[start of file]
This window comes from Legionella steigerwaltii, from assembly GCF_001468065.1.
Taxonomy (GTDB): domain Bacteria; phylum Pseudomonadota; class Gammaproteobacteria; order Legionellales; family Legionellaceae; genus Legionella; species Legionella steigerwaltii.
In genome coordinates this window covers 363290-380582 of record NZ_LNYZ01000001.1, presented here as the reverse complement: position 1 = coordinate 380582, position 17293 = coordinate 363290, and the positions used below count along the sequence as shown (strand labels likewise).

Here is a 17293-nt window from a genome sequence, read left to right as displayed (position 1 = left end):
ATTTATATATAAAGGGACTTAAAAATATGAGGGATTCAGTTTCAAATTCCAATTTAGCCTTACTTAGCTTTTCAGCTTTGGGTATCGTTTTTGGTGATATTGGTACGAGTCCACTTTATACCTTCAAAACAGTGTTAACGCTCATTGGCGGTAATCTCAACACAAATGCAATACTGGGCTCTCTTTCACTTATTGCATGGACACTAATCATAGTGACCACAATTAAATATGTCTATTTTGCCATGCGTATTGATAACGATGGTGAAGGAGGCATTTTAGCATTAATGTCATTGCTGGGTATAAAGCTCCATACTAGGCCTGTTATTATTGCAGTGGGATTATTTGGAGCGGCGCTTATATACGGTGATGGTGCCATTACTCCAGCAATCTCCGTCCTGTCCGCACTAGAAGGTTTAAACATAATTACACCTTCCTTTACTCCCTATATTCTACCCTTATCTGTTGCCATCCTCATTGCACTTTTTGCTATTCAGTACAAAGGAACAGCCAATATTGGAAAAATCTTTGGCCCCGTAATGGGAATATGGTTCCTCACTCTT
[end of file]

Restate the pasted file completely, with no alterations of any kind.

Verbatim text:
This window comes from Legionella steigerwaltii, from assembly GCF_001468065.1.
Taxonomy (GTDB): domain Bacteria; phylum Pseudomonadota; class Gammaproteobacteria; order Legionellales; family Legionellaceae; genus Legionella; species Legionella steigerwaltii.
In genome coordinates this window covers 363290-380582 of record NZ_LNYZ01000001.1, presented here as the reverse complement: position 1 = coordinate 380582, position 17293 = coordinate 363290, and the positions used below count along the sequence as shown (strand labels likewise).

Here is a 17293-nt window from a genome sequence, read left to right as displayed (position 1 = left end):
ATTTATATATAAAGGGACTTAAAAATATGAGGGATTCAGTTTCAAATTCCAATTTAGCCTTACTTAGCTTTTCAGCTTTGGGTATCGTTTTTGGTGATATTGGTACGAGTCCACTTTATACCTTCAAAACAGTGTTAACGCTCATTGGCGGTAATCTCAACACAAATGCAATACTGGGCTCTCTTTCACTTATTGCATGGACACTAATCATAGTGACCACAATTAAATATGTCTATTTTGCCATGCGTATTGATAACGATGGTGAAGGAGGCATTTTAGCATTAATGTCATTGCTGGGTATAAAGCTCCATACTAGGCCTGTTATTATTGCAGTGGGATTATTTGGAGCGGCGCTTATATACGGTGATGGTGCCATTACTCCAGCAATCTCCGTCCTGTCCGCACTAGAAGGTTTAAACATAATTACACCTTCCTTTACTCCCTATATTCTACCCTTATCTGTTGCCATCCTCATTGCACTTTTTGCTATTCAGTACAAAGGAACAGCCAATATTGGAAAAATCTTTGGCCCCGTAATGGGAATATGGTTCCTCACTCTT